New York wholesaler says state can’t regulate inter-tribal deals
BOISE – Idaho Supreme Court justices are pondering a case in which a Native American-owned cigarette wholesaler from a reservation in New York says the state has no jurisdiction to regulate the smokes it sends to the Coeur d’Alene Reservation.
The state disagrees and won a lower-court injunction, but Native Wholesale Supply Co. appealed to the Idaho Supreme Court. The firm, which wholesales cigarettes made by a large native-owned manufacturer in Canada, has gotten into legal scrapes with other states in the past, including Washington.
NWS contends the state has no jurisdiction to regulate its sales, as they’re between tribal members on reservations, and there’s no evidence the cigarettes ever entered any part of Idaho outside the Coeur d’Alene Reservation – since the reservation touches the state of Washington.
“Native Wholesale Supply has never sold to any Idaho consumer,” attorney Samuel Diddle told the justices Monday. The wholesale sales to Warpath Inc. on the Coeur d’Alene Reservation “may not be regulated by the state because of tribal sovereignty,” he said.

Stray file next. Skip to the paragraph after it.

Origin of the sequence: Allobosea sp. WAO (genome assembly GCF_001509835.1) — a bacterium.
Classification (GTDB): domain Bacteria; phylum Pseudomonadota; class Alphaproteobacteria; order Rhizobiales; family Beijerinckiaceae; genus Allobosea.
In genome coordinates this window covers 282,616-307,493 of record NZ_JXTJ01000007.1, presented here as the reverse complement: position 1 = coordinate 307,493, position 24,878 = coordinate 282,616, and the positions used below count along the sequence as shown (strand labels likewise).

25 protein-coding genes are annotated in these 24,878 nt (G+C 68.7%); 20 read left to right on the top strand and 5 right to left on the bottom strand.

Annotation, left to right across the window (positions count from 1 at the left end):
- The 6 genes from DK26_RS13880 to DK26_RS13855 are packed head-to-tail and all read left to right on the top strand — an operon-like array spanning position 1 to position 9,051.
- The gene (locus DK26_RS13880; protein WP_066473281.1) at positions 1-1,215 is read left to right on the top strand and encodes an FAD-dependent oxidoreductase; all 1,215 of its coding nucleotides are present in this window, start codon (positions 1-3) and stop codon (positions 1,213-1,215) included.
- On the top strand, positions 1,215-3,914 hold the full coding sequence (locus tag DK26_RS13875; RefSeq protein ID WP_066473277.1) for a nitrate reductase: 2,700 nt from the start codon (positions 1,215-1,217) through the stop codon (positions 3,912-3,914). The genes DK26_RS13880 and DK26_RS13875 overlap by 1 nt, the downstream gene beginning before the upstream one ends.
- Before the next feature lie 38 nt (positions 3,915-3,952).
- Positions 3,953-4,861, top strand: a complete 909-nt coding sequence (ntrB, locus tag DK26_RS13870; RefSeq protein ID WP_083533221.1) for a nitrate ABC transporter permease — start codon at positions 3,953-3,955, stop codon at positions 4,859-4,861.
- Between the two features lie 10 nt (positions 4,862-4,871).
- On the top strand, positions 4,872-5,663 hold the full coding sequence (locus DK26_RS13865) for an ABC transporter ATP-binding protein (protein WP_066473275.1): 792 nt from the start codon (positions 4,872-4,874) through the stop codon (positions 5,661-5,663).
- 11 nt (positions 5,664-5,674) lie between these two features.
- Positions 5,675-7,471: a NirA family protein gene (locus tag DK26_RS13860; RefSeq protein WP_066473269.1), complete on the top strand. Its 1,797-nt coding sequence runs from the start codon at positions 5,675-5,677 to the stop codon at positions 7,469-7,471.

Deputy Idaho Attorney General Brett DeLange told the justices, “Our Legislature has spent a lot of time adopting a very comprehensive set of statutes and rules to regulate cigarette sales in Idaho. One of them is before those cigarettes can be sold, they need to be approved for sale. The Attorney General needs to know who that manufacturer is. … Native Wholesale Supply just wants to ignore all that. They don’t want to comply with the state’s efforts of comprehensively regulating cigarette sales in our state.”
Retired Justice Linda Copple Trout, who is sitting in on the case in place of Justice Warren Jones, said, “I know the cigarettes say that they are to be resold on the reservation, but that certainly is not a limitation against who may ultimately end up with the product.” She noted that the state’s interest in its laws regarding the tobacco settlement was to recover funds from those selling “a dangerous product” to cover the state’s costs for health care services related to its use.
At the close of Monday’s arguments, the Idaho justices took the case under advisement and will issue their written decision later.